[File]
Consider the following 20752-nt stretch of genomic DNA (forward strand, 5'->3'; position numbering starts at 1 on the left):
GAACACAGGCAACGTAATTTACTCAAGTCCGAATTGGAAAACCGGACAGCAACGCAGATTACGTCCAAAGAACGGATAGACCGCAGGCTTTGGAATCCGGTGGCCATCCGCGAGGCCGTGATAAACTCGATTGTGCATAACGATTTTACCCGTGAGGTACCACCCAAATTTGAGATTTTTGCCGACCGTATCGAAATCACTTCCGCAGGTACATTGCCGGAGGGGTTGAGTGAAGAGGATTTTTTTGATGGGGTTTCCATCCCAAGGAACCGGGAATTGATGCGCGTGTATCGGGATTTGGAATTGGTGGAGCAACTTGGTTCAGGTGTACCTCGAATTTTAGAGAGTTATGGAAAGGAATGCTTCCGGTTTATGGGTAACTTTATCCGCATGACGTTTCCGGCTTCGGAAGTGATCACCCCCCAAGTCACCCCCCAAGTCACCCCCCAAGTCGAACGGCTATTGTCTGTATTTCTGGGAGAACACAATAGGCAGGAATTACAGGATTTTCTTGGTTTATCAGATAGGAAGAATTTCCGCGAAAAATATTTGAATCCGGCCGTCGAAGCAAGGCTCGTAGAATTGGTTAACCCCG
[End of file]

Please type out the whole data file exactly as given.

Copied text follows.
Consider the following 20752-nt stretch of genomic DNA (forward strand, 5'->3'; position numbering starts at 1 on the left):
GAACACAGGCAACGTAATTTACTCAAGTCCGAATTGGAAAACCGGACAGCAACGCAGATTACGTCCAAAGAACGGATAGACCGCAGGCTTTGGAATCCGGTGGCCATCCGCGAGGCCGTGATAAACTCGATTGTGCATAACGATTTTACCCGTGAGGTACCACCCAAATTTGAGATTTTTGCCGACCGTATCGAAATCACTTCCGCAGGTACATTGCCGGAGGGGTTGAGTGAAGAGGATTTTTTTGATGGGGTTTCCATCCCAAGGAACCGGGAATTGATGCGCGTGTATCGGGATTTGGAATTGGTGGAGCAACTTGGTTCAGGTGTACCTCGAATTTTAGAGAGTTATGGAAAGGAATGCTTCCGGTTTATGGGTAACTTTATCCGCATGACGTTTCCGGCTTCGGAAGTGATCACCCCCCAAGTCACCCCCCAAGTCACCCCCCAAGTCGAACGGCTATTGTCTGTATTTCTGGGAGAACACAATAGGCAGGAATTACAGGATTTTCTTGGTTTATCAGATAGGAAGAATTTCCGCGAAAAATATTTGAATCCGGCCGTCGAAGCAAGGCTCGTAGAATTGGTTAACCCCG